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Russia and the U.S. on Wednesday agreed to keep on fighting international terrorism and continue discussions on Syrian conflict settlement, despite turbulent bilateral relations and a string of pending disputes between the two countries.
In a news conference following talks with visiting U.S. Secretary of State Rex Tillerson and a two-hour joint meeting Russian President Vladimir Putin, Russian Foreign Minister Sergei Lavrov said the discussions were fruitful, underlining good prospects for future joint work.
"It has been a long day...The talks were comprehensive, frank and covered the whole spectrum of issues, which are key to our bilateral relations and interaction on the international affairs," The minister said.
According to Lavrov, the two parties reaffirmed their determination in the talks for the uncompromising fight against international terrorism and had deepgoing discussions in that context about grim situations in various regions including Syria, Yemen, Libya and Afghanistan as well as possible cooperation in addressing those issues.
"With all the existing problems, both objective and artificially created ones, we still have quite a few prospects for joint work. Russia is open to dialogues with the U.S. in different areas, and not only to dialogues but also to joint actions," he said.
Echoing the Russian stance on cooperation, Tillerson said that Russia and the U.S. will continue discussions about how to find a solution to the Syrian conflict.
"Foreign Minister Lavrov and I agreed we would consider further proposals made about the way forward in Syria, including consulting with our allies and coalition members." Tillerson said in the news conference.
Tensions between Moscow and Washington have further aggravated over Syria after the U.S. missile strike on a Syrian military airfield Thursday, which it claims to be in response to the alledged Syrian government's chemical weapons attack last Tuesday in Khan Sheikhoun.
Earlier in an interview broadcast on Wednesday before the meeting with Tillerson, Putin said that mutual trust between Russia and the U.S., especially on the military level, had eroded in the first few months of Trump's presidency.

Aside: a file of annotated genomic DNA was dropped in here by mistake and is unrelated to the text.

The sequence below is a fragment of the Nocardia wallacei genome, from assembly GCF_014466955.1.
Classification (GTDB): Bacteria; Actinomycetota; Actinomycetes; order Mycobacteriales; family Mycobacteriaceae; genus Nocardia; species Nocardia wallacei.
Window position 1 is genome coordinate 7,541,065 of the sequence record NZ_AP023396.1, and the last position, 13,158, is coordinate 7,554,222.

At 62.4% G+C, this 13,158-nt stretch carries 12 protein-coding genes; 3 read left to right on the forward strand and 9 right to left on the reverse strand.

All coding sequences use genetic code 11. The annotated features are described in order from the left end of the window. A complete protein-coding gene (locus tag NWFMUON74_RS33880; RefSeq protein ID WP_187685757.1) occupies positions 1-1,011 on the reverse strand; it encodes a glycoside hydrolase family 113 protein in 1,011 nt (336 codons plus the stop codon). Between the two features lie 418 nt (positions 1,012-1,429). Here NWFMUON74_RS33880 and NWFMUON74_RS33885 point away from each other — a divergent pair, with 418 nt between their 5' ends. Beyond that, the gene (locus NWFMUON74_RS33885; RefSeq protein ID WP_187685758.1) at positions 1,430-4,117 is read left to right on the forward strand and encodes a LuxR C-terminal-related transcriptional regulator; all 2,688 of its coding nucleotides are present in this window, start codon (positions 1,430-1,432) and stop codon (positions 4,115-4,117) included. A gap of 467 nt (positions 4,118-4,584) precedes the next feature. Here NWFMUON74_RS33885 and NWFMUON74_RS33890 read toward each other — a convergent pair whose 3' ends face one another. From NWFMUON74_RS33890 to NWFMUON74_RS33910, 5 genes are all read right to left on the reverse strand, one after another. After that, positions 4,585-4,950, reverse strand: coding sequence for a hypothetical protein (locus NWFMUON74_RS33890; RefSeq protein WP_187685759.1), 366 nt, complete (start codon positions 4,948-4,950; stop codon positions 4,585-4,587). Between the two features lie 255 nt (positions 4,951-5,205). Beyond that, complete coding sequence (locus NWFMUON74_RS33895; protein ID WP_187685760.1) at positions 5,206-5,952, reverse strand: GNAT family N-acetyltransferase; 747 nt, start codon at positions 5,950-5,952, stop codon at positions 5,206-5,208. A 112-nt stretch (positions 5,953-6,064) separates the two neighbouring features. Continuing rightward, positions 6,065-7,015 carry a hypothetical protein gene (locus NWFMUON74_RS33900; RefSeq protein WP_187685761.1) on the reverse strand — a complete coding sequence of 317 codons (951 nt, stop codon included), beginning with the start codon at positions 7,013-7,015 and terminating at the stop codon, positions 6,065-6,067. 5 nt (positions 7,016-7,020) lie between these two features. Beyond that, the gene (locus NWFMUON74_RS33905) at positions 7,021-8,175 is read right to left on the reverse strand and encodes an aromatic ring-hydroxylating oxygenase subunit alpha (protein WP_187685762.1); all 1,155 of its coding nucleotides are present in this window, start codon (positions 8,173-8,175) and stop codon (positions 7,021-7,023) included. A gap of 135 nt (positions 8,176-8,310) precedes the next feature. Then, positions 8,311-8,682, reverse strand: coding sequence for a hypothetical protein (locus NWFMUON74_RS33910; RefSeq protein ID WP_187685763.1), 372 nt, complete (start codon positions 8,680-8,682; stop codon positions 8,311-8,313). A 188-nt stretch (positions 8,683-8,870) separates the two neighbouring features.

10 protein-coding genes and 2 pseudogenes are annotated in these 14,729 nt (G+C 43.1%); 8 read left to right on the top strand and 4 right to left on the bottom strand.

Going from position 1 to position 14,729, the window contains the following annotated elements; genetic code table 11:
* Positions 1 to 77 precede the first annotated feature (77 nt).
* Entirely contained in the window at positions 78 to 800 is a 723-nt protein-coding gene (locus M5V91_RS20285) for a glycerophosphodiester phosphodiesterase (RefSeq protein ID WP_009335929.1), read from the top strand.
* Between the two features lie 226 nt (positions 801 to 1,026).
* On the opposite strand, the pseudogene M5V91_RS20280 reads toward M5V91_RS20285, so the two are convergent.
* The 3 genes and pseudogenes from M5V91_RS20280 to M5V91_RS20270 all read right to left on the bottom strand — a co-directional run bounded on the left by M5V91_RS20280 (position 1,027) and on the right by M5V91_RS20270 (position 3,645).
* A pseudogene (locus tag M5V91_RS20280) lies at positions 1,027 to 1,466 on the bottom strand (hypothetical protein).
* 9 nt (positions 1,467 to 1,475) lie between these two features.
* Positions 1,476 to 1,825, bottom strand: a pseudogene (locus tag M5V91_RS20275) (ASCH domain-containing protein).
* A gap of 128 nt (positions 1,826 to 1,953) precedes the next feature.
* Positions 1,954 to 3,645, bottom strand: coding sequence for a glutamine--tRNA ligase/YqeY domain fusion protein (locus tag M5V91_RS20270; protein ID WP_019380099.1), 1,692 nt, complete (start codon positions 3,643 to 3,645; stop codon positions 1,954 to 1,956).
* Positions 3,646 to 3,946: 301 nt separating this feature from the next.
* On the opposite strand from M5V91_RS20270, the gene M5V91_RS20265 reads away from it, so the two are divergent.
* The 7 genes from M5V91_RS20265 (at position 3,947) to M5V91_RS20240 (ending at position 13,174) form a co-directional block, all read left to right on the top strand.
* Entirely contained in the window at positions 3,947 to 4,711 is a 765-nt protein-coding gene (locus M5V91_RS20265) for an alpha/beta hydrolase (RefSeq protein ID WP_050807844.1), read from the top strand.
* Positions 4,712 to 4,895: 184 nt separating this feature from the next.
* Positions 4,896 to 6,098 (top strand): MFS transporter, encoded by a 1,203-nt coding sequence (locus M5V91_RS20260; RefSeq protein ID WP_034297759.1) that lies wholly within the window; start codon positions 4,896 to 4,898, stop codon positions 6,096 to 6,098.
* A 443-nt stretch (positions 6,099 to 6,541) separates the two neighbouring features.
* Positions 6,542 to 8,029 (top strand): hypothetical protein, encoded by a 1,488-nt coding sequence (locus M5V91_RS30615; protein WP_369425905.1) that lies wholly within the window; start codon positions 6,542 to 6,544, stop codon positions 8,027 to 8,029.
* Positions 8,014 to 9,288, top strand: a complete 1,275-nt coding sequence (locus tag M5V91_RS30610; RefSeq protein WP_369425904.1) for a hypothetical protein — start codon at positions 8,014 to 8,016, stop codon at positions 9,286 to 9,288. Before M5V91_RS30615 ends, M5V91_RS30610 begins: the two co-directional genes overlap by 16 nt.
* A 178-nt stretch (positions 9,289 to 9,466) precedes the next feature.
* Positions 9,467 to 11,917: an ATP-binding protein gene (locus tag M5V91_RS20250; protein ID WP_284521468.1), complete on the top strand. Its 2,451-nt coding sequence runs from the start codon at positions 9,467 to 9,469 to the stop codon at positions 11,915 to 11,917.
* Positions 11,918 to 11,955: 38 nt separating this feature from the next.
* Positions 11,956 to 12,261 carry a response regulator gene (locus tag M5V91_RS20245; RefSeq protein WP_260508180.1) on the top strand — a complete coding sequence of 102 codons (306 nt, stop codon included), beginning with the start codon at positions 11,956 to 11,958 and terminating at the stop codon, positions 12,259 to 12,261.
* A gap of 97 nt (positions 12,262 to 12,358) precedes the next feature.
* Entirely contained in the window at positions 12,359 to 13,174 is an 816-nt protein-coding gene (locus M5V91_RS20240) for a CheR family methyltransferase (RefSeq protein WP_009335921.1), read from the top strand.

Putin's view was share by Tillerson who, on the first visit by the Trump cabinet to Russia, said that ties between the two countries were at a low point marked by serious distrust.
"There is a low level of trust between our two countries. The world's two foremost nuclear powers cannot have this kind of relationship," he said in the news conference, adding that Moscow and Washington had agreed to establish a working group to identify problems and improve bilateral relations.
With a shared willingness to mend the battered ties, Russia and the U.S. agreed on Wednesday to work together on an investigation of the Syrian chemical weapons attack, although the divergence in their stances have not changed much.
Tillerson reiterated Washington is "quite confident" that the recent chemical attack was planned and executed by Syrian government forces, which involved chlorine bombs and other chemical weapons on more than 50 occasions.
Calling for an "objective and unbiased probe" into the chemical attack in Syria, Lavrov said that Russia has no intention to shield anyone responsible for the incident and repeated Russia's view that the Syrian government was not responsible for the attack.
Russia vetoed on late Wednesday a UN resolution demanding the Syrian government cooperate with an investigation of the suspected chemical attack, saying that Moscow had consistently expressed its "categorical disagreement" with the draft resolution, which led to further criticism from the West including the U.S..
"The international community has spoken. Russia now has a lot to prove," U.S. Ambassador Nikki Haley said.